Phase 2, the Bigger Picture: Brexit Matters
Most analysts agree that Sterling is likely to quickly start taking direction from Brexit negotiations once the election is out of the way.
Unless of course a hung parliament results in a weak minority Government or coalition-building negotiations are ongoing.
Nevertheless, the UK and EU are due to meet on June 19 and minds will be sharpened on the type of Brexit that might be forthcoming.
“Under a Tory majority, clear steps towards a transition deal may be needed to lift GBP higher. If a credible Labour-led coalition can be formed swiftly, then the greater odds of a softer Brexit could help GBP recover from any initial sell-off,” says Patel.
If May Wins
If Theresa May is in command of Government, how ‘hard’ she is regarding negotiations will be key.
If her cabined reshuffle sees pro-Brexit remaining in place, the GBP/USD rate could hover around 1.30. The GBP/EUR at 1.1627.
If May takes a softer approach and appoints a cabinet that is more centrist that is more diplomatic in its Brexit tone, a good transitional deal could be reached.
ING see GBP/USD rising to 1.35 on such an outcome and GBP/EUR going to 1.2048.
Above: The FT's Roger Blitz and Viraj Patel, forex strategist at ING, discuss the way the pound is likely to move following the UK election.
If Corbyn Wins
This is the surprise outcome and the impact on Brexit negotiations will be notably different to the existing setup.
A Labour-LibDem-SNP coalition could see the higher odds of Brexit outweigh concerns over Labour’s economic policies. ING see the GBP/USD going to 1.28 and GBP/EUR going to 1.1364.
“In the event that the Conservatives dropped below 300 seats, a workable majority between the Labour Party, SNP, the Liberal Democrats, Green Party and Plaid Cymru may be possible,” says analys Oliver Harvey at Deutsche Bank. “The initial market reaction could be to sell the Pound, but the medium term implications would be more bullish.”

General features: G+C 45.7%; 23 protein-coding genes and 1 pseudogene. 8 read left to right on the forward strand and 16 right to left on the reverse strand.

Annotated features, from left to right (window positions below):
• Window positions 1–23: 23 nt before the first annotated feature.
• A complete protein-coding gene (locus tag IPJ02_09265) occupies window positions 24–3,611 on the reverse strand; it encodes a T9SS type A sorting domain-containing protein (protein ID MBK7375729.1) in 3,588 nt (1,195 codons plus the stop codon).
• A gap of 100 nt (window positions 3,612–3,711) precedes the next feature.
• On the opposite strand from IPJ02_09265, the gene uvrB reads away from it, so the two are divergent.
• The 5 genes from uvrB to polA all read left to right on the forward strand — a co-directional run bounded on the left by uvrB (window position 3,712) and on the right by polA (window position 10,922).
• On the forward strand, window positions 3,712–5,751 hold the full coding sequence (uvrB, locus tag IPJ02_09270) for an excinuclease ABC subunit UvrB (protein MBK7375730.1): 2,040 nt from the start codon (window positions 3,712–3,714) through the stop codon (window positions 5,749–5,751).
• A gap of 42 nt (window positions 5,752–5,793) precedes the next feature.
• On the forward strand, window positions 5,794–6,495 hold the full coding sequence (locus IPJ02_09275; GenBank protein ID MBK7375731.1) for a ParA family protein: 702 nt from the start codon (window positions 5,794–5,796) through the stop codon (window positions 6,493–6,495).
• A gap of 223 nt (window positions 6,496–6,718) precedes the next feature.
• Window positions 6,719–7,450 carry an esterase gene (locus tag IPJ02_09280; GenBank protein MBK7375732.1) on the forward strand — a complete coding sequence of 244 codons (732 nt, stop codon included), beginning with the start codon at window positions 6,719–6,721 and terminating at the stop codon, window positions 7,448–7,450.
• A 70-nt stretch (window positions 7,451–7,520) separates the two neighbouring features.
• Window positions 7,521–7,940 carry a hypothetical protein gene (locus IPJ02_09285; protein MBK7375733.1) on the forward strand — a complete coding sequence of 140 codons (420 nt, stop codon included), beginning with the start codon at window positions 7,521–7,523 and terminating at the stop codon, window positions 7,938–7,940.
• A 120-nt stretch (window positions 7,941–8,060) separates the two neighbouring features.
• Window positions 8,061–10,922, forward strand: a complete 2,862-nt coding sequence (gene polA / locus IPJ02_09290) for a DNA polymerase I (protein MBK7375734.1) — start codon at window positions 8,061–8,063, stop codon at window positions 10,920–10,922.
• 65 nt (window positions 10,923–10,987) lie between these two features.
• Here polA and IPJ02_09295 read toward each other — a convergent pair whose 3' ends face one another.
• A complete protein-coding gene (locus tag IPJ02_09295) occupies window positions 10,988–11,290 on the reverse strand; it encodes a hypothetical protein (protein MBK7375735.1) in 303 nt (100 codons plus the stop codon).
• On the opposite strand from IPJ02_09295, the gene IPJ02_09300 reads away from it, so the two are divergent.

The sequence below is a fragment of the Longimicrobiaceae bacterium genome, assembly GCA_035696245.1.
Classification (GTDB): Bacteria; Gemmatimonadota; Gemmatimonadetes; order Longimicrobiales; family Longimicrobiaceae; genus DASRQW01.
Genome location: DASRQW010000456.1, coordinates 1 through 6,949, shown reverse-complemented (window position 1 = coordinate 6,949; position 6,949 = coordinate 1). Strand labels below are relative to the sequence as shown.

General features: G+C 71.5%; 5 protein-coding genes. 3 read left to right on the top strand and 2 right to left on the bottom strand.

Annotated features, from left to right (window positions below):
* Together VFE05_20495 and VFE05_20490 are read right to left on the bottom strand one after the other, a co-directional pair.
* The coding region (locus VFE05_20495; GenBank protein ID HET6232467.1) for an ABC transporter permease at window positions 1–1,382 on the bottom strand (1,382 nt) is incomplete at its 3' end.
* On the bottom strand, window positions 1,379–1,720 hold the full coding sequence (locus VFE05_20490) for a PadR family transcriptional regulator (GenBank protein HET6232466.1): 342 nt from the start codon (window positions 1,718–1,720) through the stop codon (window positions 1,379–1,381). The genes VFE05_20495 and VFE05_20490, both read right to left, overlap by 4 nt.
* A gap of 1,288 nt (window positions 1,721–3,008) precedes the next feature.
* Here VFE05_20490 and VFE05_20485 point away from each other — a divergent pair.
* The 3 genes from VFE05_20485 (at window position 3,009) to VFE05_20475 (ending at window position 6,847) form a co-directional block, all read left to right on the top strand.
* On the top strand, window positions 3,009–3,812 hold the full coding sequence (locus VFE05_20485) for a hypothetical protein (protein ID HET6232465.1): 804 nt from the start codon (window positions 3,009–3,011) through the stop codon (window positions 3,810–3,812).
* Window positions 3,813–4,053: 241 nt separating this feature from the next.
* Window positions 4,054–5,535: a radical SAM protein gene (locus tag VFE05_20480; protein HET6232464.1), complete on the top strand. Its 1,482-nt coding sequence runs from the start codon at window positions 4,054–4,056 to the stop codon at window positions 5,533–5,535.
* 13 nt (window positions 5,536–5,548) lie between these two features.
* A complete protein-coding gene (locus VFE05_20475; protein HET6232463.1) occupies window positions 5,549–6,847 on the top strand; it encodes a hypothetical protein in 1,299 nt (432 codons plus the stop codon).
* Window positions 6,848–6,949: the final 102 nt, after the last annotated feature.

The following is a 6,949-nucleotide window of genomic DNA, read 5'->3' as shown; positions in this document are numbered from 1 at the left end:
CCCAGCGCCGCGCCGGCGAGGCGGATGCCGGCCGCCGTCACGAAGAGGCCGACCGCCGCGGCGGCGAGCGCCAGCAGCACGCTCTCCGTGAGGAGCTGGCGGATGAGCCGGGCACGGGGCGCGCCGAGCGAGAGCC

The political abyss option where no coalition is formed is all-out bad for Sterling.
The uncertainty this situation would provoke is forecast to see GBP/USD going to 1.23 and GBP/EUR going to 1.11.
1) An exit poll-based seat projection will be published when the polling stations close at 10pm.
These were spot on in 2005 and 2010, but incorrectly predicted the Conservatives would ail to secure a majority in 2015.
The pollsters who carry out the exit poll acknowledge that the accuracy of the 2005 and 2010 polls was exceptional, and have suggested that a majority prediction within 10-20 seats of the actual outcome is a good result.
2) The first official seat declaration is usually made at around 11pm, with the first bellwether results expected to come in at around 1am from Battersea (which has consistently voted for the largest party since 1987) and Nuneaton (since 1997).
But with these seats less marginal than in the past, if it is close, eyes will be on Bury North which is expected to declare at 2am.
3) The seat has voted for the largest party in every election since 1984, and the sitting Conservative MP has a slim majority
4) A clear picture of the overall result should emerge between 3am and 5am as the bulk of the results are announced.
Pound Chugs Along into Results Night
Sterling favoured the bottom of a narrow overnight range against the dollar with currency players on the sidelines awaiting today’s flurry of action.
The pound could raise the roof of its range if Theresa May can hang on to power and do so with a stronger majority in parliament that gives her more clout to call the shots on Brexit. Any shock outcome could leave the pound vulnerable.
It’s critical for Britain to get its political house in order ahead of June 19, the day Britain and Brussels are expected to start formal Brexit negotiations that could take years to hammer out.